How to Plan a Home Gym
If you want to get fit at home, be sure to cover all the bases when planning your home gym: aerobic fitness, strength, and flexibility. Before you even set foot in a fitness store, size up your goals, your budget, and your available space.
A complete home gym can consist of a rubber tube, a step, and a handful of videos — equipment that a student on a budget could fit into a studio apartment.
Here are some specifics to consider before you go shopping:
Look at the big picture: Think about your goals and consider what type of equipment you’re going to need to succeed in all three areas of fitness. If you plan to get your aerobic exercise outdoors — walking or jogging, for example — then, spend all of your home-gym budget on weight equipment. Just make sure you have an aerobic exercise plan for the winter. Buying flexibility gadgets needn’t be a priority, but be sure to buy a cushy mat. You might also install a mirror, preferably in the area where you plan to lift weights. A mirror gives your home gym that health-club feel and enables you to keep an eye on your form.
Choose an inviting spot for your equipment: Place your equipment near entertaining distractions such as the TV or stereo (or away from them, if you want to be away from other family members). And make sure that the spot has adequate ventilation, space, lighting, and climate control. If you’re lucky enough to have a spare room, consider reserving it exclusively for your gym. If you don’t have an extra room, at least try to keep all your gadgets near one another.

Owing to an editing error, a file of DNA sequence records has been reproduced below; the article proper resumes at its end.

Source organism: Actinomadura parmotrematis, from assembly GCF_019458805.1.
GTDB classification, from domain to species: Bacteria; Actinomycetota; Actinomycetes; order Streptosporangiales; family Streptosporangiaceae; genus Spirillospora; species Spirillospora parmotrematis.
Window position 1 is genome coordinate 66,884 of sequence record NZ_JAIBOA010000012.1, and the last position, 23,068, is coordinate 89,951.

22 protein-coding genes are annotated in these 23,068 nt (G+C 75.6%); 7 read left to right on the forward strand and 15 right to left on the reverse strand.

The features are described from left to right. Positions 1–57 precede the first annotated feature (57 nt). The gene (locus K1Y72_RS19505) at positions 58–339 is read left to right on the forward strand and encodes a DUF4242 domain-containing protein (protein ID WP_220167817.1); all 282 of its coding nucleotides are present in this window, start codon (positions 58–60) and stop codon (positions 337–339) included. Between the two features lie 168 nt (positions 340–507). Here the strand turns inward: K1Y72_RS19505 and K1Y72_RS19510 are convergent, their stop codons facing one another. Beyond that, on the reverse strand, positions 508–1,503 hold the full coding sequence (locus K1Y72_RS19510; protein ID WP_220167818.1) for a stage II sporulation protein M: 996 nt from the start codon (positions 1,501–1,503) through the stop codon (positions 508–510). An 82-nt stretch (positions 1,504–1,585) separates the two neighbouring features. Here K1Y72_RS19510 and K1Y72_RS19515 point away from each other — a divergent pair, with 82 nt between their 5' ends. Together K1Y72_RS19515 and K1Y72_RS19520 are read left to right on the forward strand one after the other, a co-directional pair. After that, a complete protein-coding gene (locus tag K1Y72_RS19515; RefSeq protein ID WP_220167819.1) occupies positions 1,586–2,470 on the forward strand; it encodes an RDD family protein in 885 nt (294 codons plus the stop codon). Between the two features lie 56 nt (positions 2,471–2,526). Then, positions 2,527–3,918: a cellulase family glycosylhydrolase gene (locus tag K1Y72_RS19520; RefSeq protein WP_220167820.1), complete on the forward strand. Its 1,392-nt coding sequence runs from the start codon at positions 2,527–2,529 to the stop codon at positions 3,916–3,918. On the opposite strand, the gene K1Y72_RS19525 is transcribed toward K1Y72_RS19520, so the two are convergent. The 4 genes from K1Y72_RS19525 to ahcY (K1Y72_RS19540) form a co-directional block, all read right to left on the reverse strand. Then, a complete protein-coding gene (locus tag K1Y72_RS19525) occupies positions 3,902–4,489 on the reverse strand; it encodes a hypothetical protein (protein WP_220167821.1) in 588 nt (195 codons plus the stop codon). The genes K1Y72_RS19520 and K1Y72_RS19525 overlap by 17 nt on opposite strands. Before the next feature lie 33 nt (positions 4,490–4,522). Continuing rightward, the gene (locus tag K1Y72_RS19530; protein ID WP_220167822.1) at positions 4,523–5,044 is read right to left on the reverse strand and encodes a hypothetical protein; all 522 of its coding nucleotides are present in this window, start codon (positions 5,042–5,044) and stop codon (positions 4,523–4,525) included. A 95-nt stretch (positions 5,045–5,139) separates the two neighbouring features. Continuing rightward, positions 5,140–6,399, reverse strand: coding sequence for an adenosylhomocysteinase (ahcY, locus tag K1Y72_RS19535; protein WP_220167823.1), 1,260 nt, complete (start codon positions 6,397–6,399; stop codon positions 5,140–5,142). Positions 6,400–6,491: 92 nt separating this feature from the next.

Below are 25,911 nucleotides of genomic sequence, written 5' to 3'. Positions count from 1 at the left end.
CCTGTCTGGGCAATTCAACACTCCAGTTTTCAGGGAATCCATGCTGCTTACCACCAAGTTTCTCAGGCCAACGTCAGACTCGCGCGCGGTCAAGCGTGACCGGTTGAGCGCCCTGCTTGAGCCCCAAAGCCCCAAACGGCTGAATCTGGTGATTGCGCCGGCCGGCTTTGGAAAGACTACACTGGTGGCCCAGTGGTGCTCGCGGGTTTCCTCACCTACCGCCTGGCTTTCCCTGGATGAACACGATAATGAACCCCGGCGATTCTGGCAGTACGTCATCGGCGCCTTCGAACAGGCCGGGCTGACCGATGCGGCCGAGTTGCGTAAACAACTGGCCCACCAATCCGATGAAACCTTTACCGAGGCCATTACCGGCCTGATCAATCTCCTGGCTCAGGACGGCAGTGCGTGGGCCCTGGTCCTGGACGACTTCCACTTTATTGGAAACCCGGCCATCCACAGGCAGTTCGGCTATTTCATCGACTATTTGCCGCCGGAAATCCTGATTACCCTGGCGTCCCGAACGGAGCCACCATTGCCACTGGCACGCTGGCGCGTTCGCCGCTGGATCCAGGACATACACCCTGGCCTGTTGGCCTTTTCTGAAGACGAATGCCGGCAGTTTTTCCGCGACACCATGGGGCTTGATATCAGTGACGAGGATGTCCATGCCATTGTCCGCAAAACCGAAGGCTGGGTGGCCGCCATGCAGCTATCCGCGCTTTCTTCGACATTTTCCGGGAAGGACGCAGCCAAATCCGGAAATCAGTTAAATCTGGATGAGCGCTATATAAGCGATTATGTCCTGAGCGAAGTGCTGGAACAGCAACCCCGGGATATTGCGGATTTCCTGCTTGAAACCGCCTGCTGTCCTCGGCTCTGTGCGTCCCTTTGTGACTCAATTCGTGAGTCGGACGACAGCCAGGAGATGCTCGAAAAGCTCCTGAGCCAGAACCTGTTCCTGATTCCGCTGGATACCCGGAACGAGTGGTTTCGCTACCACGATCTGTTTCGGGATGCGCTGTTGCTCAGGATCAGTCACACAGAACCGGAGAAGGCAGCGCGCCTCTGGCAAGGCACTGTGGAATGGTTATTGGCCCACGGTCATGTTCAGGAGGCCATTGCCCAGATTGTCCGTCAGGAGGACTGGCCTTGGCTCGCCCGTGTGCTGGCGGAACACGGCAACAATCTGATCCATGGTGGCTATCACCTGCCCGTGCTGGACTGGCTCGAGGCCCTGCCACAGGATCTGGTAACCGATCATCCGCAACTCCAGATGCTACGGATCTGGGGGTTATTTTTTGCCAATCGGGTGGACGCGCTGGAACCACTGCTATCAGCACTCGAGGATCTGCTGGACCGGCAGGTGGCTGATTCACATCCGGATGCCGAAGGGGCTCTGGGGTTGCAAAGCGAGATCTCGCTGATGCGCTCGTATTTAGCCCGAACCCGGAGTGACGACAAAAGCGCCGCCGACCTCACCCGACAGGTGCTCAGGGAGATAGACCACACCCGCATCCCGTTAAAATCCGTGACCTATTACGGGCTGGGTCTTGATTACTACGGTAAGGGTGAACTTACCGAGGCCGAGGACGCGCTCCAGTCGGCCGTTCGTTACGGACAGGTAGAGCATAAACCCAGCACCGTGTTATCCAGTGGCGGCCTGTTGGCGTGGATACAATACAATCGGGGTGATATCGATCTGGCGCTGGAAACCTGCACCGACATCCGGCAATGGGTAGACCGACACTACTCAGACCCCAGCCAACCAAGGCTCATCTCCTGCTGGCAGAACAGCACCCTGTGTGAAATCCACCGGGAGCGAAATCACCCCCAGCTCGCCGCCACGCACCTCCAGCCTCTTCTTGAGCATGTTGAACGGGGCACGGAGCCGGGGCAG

Take careful measurements: Before you buy a major piece of equipment, carefully measure the length, width, and height of your available space. You don’t want to bump your head against the ceiling when you press the incline button on your new treadmill. Measure your door to make sure that you can get your new machinery into the house. Keep in mind that many equipment stores have high ceilings to accommodate tall equipment.
Think about flooring: If you use exercise DVDs, place your DVD player in a room with a rug rather than a tile or cement floor. The extra padding provided by carpeting helps protect your joints. Plus, there’s less danger of slipping. Don’t pump iron on a tile floor, either. If you drop a weight, you’ll crack the tile. Whatever type of floor you have, consider putting rubberized mats ($50 to $100) underneath your cardiovascular equipment. This reduces vibration and keeps your floor from getting stained by the globs of oil and other junk that inevitably drip from the underside of a treadmill or other equipment.